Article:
3. High levels of awareness Police (Public protection staff, CID, Uniform, PCSOs, Call handlers, Intelligence staff) Partners (Local Authorities, Social Care, Education, Health, 3rd Sector, CPS, Courts) Public (Young people, parents, carers, business community, faith groups, minority communities) Why do some forces struggle to provide an effective service to victims AWARENESS Poor levels of awareness of CSE from the top to the bottom of the force and limited efforts to work collaboratively with partners to raise public awareness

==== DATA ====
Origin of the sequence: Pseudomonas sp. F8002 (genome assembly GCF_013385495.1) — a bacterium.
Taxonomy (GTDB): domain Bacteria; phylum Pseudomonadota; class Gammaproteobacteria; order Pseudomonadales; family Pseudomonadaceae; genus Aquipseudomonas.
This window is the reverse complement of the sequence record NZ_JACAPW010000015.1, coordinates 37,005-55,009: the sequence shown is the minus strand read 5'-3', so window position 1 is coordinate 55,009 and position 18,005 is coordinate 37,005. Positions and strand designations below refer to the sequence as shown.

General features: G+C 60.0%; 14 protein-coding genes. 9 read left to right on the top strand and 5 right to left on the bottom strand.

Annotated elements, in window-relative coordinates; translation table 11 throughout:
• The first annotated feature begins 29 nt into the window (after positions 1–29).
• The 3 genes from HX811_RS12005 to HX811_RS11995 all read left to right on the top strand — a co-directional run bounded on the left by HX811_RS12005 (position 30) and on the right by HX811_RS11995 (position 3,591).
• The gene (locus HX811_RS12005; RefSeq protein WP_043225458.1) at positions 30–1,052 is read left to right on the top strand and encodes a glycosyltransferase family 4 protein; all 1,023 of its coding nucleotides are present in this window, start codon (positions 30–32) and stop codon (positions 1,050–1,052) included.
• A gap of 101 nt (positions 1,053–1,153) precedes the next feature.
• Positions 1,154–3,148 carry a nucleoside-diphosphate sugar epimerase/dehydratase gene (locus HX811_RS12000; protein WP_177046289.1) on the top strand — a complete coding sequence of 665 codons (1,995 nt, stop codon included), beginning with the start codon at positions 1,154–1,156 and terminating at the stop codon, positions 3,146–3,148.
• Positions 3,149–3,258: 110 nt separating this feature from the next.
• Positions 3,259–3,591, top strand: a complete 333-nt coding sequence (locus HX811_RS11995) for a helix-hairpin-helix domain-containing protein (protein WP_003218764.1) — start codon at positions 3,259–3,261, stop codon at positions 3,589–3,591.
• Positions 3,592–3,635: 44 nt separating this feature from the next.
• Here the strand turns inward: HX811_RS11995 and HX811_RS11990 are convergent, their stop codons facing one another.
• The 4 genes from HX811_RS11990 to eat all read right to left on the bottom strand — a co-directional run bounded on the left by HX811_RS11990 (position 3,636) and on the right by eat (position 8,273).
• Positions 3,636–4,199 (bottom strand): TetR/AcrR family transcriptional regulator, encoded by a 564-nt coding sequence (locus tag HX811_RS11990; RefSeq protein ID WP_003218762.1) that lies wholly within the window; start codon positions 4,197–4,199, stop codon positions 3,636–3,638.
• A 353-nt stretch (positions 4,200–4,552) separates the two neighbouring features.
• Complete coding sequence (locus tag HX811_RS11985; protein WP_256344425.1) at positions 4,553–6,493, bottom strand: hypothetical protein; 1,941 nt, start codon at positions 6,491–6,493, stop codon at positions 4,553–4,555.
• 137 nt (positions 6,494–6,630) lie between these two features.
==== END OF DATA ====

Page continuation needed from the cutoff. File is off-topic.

16 Awareness Strategy Have you got one in place?

17 Branded materials



20 In summary………. ….no chain is stronger than its weakest link..

21 1 High levels of 5 awareness in Products POLICE generated PARTNERS
PUBLIC 5 Products generated to inform tasking

22 FUTURE CHALLENGES Increase in referrals Bringing offenders to justice
Technology / Social media Media management Community engagement